Dr. Sheldon Solomon on Death Awareness and Psychological Growth: Exclusive Interview
Dr. Sheldon Solomon on Death Awareness and Psychological Growth
Dr. Sheldon Solomon talks about death anxiety and life affirmation.
SS: …we like our work but we’re kind of sick of death denial and we’re more interested in life affirmation. And, you know, so we think we understand in quotes how death anxiety can be malignantly transformed into all kinds of unfortunate personal and interpersonal manifestations. And now in the few Alzheimer’s free years or maybe weeks that we have left, we’re like, OK, we’re going to die, yes, that’s a fact. How do we kind of aikido that into psychological growth and well-being. There, you guys are light years ahead and we’re now wanting to spend more time with clinicians particularly in settings where palliative care and hospice settings, you know, the hospice people have, they call it “a good death.” And I as kind of an asshole of sorts used to mock my wife when she would talk about “a good death.” You know, 30 years ago, I would go, “Fuck that! I don’t want to die. ‘Good death’ is a contradiction in terms. But when you see it, you know it. I saw my parents die good deaths. And I like also the Eric Erikson dude when he says at the end of The Eight Stages of Man that children will have the faith to live when their parents have the courage to die. And I think that, so what we want to do is to learn more about what it means to come to terms with one’s mortality and to see if we can package that, not to be silly, not like laundry detergent. But, yeah, we think that’s an important direction. We’re not going to banish death anxiety nor ought we because I like the people – I’ve been reading the Nieber dude lately and I think he’s profoundBut a lot of these folks point out – and again, I think that they’re right – is that it’s precisely because we’re finite that life is so sweet. And that I need to remind myself that it is because we die that makes us most noble as well as most despicable. And I don’t think it could be otherwise.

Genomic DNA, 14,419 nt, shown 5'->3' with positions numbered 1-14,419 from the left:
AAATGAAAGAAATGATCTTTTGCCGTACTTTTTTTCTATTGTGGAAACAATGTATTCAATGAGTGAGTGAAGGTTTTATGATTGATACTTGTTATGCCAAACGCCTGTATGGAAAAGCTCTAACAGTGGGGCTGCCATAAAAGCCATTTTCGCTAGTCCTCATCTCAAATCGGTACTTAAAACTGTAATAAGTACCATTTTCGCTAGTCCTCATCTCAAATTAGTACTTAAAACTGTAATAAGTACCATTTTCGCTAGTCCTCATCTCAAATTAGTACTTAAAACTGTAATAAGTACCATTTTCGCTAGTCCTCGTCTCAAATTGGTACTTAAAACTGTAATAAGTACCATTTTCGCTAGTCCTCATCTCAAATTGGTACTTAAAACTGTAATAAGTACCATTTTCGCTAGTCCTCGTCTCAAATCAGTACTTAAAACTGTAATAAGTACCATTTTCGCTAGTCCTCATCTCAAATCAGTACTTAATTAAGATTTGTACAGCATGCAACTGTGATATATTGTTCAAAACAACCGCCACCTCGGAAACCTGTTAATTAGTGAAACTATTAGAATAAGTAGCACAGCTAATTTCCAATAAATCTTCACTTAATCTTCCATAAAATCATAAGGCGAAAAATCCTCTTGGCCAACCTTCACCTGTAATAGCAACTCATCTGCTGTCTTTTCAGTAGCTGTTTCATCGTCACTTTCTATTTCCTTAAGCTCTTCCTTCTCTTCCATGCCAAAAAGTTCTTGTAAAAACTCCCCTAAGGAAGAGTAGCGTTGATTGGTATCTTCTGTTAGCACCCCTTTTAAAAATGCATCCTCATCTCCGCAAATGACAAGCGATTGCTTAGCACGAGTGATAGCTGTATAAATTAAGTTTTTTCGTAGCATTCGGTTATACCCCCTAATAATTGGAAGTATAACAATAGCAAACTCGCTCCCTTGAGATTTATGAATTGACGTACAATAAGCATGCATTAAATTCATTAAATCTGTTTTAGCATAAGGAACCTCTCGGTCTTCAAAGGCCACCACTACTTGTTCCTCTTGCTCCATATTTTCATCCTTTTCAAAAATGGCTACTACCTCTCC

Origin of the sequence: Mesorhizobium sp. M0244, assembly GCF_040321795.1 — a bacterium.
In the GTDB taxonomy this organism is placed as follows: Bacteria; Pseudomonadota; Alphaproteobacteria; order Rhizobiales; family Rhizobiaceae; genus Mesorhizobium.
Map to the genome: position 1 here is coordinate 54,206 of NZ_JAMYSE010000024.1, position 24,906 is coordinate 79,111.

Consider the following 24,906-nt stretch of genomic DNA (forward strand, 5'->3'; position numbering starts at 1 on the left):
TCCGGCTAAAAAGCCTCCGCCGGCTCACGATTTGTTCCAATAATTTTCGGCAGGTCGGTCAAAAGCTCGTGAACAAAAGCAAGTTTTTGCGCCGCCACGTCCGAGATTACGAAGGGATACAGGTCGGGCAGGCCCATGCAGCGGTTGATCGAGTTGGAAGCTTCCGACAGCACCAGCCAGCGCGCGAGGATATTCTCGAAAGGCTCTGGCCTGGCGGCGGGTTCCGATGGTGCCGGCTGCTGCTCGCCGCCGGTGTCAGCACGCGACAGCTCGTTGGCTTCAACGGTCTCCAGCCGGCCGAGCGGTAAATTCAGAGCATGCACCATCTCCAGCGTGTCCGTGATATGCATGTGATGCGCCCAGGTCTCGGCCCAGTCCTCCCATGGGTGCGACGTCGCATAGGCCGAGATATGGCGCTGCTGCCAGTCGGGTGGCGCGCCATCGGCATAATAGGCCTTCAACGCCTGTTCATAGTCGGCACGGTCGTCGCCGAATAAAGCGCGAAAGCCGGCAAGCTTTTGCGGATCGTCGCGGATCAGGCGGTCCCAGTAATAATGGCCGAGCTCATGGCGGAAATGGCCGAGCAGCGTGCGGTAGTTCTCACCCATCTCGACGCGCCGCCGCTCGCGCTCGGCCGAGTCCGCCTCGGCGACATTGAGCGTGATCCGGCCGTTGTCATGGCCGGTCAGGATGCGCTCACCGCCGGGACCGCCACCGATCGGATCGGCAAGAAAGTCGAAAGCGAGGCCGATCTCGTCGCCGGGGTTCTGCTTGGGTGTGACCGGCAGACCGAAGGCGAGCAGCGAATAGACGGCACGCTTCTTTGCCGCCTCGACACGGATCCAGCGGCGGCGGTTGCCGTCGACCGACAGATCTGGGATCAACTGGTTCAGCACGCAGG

I know that, you know, that it’s the – when cool things happen – and you have kids so you know how there’s a bittersweet poignancy like, just name your thing – like graduation or just like you know how you can’t plan fun. But sometimes something just happens where you realize that it’s sublimely spectacular. And yet there’s that fleeting, “Oh, that’s over. That’ll never happen again.” And, of course, that’s true. And it makes you a little sad but it’s also what makes it great and awesome. And I guess that’s what I think about these days. How do you kind of walk that psychological tightrope as it were. And accept the reality of the human condition and parlay that into bringing out the best in us.
Order a DVD of Dr. Sheldon Solomon’s full interview with PsychAlive, “Creating Meaning“
In this DVD, Dr. Sheldon Solomon addresses a variety of topics concerning how human beings can create meaningful lives in the face of death. In a lively and candid style, Dr. Solomon discusses the development of Terror Management Theory, the ways in which people form defenses against death anxiety and the concept of life affirming death awareness, arguing that we can “accept the reality of the human condition and parlay that into bringing out the best in us. ” He also addresses the societal effects of death awareness, including the social nature of human beings, the role of education and government, and the elements that make up an ideal society. Ultimately, Dr. Solomon advocates that people treat one another humanely and with a greater emphasis on compassion.
Dr. Sheldon Solomon is a psychologist and the Ross Professor for Interdisciplinary Studies at Skidmore College. He is best known for developing Terror Management Theory, along with Jeff Greenberg and Tom Pyszczynski, which is concerned with how humans deal with their own sense of mortality. Dr. Solomon is the author or co-author of more than 100 articles and several books, including In the Wake of 9-11: The Psychology of Terror. He’s been featured in several films and TV documentaries as well as countless radio interviews.